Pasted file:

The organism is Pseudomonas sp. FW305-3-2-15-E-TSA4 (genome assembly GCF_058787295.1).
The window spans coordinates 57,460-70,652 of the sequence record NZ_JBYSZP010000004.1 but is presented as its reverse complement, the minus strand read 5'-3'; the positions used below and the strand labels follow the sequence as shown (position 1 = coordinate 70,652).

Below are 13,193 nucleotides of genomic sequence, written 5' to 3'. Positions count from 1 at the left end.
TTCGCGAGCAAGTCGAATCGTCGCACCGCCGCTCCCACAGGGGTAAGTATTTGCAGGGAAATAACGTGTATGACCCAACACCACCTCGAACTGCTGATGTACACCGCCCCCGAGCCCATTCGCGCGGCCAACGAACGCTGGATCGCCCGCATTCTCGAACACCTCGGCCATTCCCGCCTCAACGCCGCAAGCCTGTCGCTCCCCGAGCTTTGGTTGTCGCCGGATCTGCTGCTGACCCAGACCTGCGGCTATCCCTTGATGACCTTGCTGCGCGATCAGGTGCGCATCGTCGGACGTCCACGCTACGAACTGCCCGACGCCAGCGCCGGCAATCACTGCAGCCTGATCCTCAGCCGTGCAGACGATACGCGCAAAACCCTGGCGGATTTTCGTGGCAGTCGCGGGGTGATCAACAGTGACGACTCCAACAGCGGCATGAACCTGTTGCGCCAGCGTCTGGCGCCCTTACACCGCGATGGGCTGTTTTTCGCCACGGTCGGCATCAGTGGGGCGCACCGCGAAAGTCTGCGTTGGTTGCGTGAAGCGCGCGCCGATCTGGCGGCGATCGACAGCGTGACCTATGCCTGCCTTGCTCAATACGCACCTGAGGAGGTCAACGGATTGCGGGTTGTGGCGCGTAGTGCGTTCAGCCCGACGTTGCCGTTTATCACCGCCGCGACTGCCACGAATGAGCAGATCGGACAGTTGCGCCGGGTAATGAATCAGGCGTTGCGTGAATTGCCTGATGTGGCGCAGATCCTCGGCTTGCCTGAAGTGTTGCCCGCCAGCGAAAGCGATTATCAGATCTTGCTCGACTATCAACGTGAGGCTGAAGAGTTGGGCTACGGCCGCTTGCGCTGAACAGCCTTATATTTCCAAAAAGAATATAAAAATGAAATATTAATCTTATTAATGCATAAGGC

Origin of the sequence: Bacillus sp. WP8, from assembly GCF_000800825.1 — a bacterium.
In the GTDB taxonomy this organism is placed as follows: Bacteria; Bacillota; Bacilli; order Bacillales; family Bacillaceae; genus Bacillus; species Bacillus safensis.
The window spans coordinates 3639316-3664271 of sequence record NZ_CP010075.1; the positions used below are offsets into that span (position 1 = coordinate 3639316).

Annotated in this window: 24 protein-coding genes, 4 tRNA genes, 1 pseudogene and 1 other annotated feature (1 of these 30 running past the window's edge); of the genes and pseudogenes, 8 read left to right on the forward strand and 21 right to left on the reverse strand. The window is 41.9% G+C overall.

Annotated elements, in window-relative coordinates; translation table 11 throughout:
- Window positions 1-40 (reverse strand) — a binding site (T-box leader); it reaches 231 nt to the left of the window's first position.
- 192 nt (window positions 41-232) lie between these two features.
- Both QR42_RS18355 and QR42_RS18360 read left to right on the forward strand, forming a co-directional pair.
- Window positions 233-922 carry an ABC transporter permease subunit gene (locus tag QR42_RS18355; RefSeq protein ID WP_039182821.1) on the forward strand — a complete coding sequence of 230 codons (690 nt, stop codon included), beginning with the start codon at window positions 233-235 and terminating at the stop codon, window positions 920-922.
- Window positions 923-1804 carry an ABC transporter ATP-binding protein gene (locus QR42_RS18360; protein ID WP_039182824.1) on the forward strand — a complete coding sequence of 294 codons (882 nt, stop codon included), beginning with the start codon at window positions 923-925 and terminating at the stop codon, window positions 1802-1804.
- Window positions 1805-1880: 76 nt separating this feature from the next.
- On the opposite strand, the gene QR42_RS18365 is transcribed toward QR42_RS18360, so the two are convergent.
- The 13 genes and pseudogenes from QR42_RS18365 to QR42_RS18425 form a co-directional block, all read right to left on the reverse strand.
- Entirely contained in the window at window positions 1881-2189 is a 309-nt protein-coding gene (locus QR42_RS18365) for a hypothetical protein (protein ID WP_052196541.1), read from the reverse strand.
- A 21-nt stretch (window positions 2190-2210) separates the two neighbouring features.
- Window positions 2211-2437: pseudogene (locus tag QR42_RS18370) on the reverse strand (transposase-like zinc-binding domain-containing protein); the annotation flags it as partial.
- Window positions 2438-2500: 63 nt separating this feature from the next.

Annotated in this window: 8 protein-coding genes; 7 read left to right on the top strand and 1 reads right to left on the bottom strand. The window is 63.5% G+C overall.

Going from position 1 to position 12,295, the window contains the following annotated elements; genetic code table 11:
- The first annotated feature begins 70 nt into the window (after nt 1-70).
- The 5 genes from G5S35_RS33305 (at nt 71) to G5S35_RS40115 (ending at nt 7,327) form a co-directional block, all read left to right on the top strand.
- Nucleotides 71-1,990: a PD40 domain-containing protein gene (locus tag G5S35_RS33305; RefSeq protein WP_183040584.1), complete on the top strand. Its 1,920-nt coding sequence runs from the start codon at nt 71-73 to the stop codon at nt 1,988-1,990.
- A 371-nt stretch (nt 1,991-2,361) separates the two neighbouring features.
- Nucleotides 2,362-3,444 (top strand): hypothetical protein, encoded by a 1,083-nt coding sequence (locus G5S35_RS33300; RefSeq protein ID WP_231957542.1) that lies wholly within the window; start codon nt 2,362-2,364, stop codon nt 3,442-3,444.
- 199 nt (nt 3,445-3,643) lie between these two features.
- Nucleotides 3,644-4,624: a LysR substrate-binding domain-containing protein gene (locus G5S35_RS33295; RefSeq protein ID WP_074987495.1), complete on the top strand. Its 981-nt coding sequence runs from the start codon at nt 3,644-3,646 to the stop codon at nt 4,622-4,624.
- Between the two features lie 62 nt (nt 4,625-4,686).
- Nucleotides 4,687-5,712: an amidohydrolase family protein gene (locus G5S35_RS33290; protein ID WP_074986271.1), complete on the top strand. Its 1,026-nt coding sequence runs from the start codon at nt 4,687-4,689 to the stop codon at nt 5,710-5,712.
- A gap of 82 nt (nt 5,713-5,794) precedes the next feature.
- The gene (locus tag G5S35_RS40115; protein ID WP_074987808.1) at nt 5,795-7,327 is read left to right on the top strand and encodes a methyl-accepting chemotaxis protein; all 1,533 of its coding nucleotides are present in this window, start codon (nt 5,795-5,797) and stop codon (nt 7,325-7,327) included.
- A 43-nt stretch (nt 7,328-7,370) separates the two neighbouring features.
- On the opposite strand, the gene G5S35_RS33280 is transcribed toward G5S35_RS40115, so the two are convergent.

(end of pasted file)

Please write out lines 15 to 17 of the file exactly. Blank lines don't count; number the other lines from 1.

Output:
- Window positions 1805-1880: 76 nt separating this feature from the next.
- On the opposite strand, the gene QR42_RS18365 is transcribed toward QR42_RS18360, so the two are convergent.
- The 13 genes and pseudogenes from QR42_RS18365 to QR42_RS18425 form a co-directional block, all read right to left on the reverse strand.